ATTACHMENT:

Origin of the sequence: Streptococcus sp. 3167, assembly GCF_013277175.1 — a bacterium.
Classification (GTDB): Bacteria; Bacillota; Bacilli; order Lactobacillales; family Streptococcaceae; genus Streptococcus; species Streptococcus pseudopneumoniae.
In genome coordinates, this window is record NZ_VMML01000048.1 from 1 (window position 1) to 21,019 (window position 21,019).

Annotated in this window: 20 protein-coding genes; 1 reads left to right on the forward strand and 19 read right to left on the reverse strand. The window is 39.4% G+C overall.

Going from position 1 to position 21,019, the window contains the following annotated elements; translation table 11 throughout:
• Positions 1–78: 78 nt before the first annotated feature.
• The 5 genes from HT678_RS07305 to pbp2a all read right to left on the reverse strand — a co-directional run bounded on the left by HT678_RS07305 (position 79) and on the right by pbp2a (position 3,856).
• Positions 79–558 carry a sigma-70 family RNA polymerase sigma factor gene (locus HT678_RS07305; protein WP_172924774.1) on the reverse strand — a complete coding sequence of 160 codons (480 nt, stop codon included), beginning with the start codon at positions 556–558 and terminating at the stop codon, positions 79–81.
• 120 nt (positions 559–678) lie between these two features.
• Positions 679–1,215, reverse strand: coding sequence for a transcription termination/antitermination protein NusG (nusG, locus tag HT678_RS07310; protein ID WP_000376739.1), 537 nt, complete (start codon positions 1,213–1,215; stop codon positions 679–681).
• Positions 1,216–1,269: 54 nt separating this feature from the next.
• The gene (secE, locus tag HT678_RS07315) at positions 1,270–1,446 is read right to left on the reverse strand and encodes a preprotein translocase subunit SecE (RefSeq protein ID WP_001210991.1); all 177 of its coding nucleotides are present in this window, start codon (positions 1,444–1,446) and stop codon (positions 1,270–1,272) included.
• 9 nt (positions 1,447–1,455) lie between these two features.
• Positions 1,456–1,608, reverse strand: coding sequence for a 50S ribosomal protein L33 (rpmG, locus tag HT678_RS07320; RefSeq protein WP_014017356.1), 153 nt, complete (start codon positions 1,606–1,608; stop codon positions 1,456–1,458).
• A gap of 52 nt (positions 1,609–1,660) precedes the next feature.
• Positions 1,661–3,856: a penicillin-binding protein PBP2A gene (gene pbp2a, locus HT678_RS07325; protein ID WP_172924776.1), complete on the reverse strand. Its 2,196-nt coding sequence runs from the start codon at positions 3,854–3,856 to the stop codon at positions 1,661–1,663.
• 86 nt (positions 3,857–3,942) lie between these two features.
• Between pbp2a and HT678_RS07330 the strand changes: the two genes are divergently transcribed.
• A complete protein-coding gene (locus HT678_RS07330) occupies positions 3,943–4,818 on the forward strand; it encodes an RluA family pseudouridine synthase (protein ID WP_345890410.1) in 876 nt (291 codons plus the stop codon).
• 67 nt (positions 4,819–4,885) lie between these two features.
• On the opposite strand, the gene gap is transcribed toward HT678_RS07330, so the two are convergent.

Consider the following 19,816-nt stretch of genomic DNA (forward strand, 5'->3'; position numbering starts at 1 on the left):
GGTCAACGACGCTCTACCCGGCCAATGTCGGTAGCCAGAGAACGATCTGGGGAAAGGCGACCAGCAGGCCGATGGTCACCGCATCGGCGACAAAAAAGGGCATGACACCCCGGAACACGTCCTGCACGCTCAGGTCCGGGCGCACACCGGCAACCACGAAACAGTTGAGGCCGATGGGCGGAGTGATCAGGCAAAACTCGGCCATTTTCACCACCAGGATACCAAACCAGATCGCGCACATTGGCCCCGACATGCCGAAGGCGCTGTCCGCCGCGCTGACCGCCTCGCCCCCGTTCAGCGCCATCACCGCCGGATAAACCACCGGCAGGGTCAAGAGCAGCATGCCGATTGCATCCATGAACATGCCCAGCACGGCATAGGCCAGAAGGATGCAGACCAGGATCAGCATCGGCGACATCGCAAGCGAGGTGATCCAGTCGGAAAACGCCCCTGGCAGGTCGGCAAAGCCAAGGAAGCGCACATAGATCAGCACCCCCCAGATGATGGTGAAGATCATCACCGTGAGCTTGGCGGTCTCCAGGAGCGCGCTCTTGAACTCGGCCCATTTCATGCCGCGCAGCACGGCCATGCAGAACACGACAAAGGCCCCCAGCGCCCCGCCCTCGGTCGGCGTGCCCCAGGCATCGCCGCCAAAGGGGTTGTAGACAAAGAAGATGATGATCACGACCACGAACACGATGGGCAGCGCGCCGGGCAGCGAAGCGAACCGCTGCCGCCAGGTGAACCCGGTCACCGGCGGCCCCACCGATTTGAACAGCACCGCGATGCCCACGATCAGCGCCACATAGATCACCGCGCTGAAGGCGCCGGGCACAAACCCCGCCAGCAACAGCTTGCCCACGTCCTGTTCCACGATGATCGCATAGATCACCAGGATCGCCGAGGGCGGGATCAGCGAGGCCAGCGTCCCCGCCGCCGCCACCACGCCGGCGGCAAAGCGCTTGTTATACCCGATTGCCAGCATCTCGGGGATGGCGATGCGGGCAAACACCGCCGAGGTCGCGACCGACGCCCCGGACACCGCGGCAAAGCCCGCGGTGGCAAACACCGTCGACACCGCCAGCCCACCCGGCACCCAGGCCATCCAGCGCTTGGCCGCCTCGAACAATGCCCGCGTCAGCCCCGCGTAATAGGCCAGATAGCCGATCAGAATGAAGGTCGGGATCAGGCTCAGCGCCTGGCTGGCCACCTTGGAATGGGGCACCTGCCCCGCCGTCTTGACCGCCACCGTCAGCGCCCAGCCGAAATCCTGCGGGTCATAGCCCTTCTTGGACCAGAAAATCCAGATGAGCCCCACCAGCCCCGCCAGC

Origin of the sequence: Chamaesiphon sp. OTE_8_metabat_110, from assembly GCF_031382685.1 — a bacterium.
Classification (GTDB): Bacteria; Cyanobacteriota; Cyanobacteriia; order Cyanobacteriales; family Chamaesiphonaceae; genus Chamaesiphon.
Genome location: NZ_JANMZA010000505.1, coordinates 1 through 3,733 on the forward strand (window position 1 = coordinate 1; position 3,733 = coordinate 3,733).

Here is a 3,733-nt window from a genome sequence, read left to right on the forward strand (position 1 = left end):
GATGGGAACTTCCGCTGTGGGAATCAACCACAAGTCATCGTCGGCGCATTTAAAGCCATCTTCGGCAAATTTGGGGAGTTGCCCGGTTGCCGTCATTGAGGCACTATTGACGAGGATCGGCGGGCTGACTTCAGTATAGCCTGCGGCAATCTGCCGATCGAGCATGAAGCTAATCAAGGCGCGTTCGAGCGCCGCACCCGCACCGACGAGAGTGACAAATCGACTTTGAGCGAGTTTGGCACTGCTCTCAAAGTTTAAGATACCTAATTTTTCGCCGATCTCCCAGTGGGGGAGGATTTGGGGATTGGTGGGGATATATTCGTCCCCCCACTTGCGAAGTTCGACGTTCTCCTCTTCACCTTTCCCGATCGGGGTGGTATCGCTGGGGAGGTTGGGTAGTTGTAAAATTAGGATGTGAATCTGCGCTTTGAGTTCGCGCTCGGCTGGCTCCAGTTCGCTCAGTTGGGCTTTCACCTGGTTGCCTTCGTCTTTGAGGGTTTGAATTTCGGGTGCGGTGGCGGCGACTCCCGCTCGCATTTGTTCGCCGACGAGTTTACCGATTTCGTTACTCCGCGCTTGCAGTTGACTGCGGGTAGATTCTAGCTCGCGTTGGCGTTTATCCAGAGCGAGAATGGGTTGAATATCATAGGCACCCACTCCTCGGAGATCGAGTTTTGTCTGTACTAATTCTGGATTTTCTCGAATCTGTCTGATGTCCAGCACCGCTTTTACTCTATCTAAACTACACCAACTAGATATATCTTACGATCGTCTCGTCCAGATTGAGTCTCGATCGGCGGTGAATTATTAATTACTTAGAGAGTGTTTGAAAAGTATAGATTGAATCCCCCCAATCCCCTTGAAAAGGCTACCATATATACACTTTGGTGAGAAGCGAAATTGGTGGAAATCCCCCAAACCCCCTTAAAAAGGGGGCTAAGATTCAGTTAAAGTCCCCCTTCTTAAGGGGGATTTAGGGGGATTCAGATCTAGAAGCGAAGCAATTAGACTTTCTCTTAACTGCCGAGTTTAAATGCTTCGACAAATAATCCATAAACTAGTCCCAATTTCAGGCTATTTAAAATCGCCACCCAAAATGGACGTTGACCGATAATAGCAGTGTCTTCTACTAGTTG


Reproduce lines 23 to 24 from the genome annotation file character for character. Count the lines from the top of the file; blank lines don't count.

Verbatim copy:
GGTCAACGACGCTCTACCCGGCCAATGTCGGTAGCCAGAGAACGATCTGGGGAAAGGCGACCAGCAGGCCGATGGTCACCGCATCGGCGACAAAAAAGGGCATGACACCCCGGAACACGTCCTGCACGCTCAGGTCCGGGCGCACACCGGCAACCACGAAACAGTTGAGGCCGATGGGCGGAGTGATCAGGCAAAACTCGGCCATTTTCACCACCAGGATACCAAACCAGATCGCGCACATTGGCCCCGACATGCCGAAGGCGCTGTCCGCCGCGCTGACCGCCTCGCCCCCGTTCAGCGCCATCACCGCCGGATAAACCACCGGCAGGGTCAAGAGCAGCATGCCGATTGCATCCATGAACATGCCCAGCACGGCATAGGCCAGAAGGATGCAGACCAGGATCAGCATCGGCGACATCGCAAGCGAGGTGATCCAGTCGGAAAACGCCCCTGGCAGGTCGGCAAAGCCAAGGAAGCGCACATAGATCAGCACCCCCCAGATGATGGTGAAGATCATCACCGTGAGCTTGGCGGTCTCCAGGAGCGCGCTCTTGAACTCGGCCCATTTCATGCCGCGCAGCACGGCCATGCAGAACACGACAAAGGCCCCCAGCGCCCCGCCCTCGGTCGGCGTGCCCCAGGCATCGCCGCCAAAGGGGTTGTAGACAAAGAAGATGATGATCACGACCACGAACACGATGGGCAGCGCGCCGGGCAGCGAAGCGAACCGCTGCCGCCAGGTGAACCCGGTCACCGGCGGCCCCACCGATTTGAACAGCACCGCGATGCCCACGATCAGCGCCACATAGATCACCGCGCTGAAGGCGCCGGGCACAAACCCCGCCAGCAACAGCTTGCCCACGTCCTGTTCCACGATGATCGCATAGATCACCAGGATCGCCGAGGGCGGGATCAGCGAGGCCAGCGTCCCCGCCGCCGCCACCACGCCGGCGGCAAAGCGCTTGTTATACCCGATTGCCAGCATCTCGGGGATGGCGATGCGGGCAAACACCGCCGAGGTCGCGACCGACGCCCCGGACACCGCGGCAAAGCCCGCGGTGGCAAACACCGTCGACACCGCCAGCCCACCCGGCACCCAGGCCATCCAGCGCTTGGCCGCCTCGAACAATGCCCGCGTCAGCCCCGCGTAATAGGCCAGATAGCCGATCAGAATGAAGGTCGGGATCAGGCTCAGCGCCTGGCTGGCCACCTTGGAATGGGGCACCTGCCCCGCCGTCTTGACCGCCACCGTCAGCGCCCAGCCGAAATCCTGCGGGTCATAGCCCTTCTTGGACCAGAAAATCCAGATGAGCCCCACCAGCCCCGCCAGC

Origin of the sequence: Chamaesiphon sp. OTE_8_metabat_110, from assembly GCF_031382685.1 — a bacterium.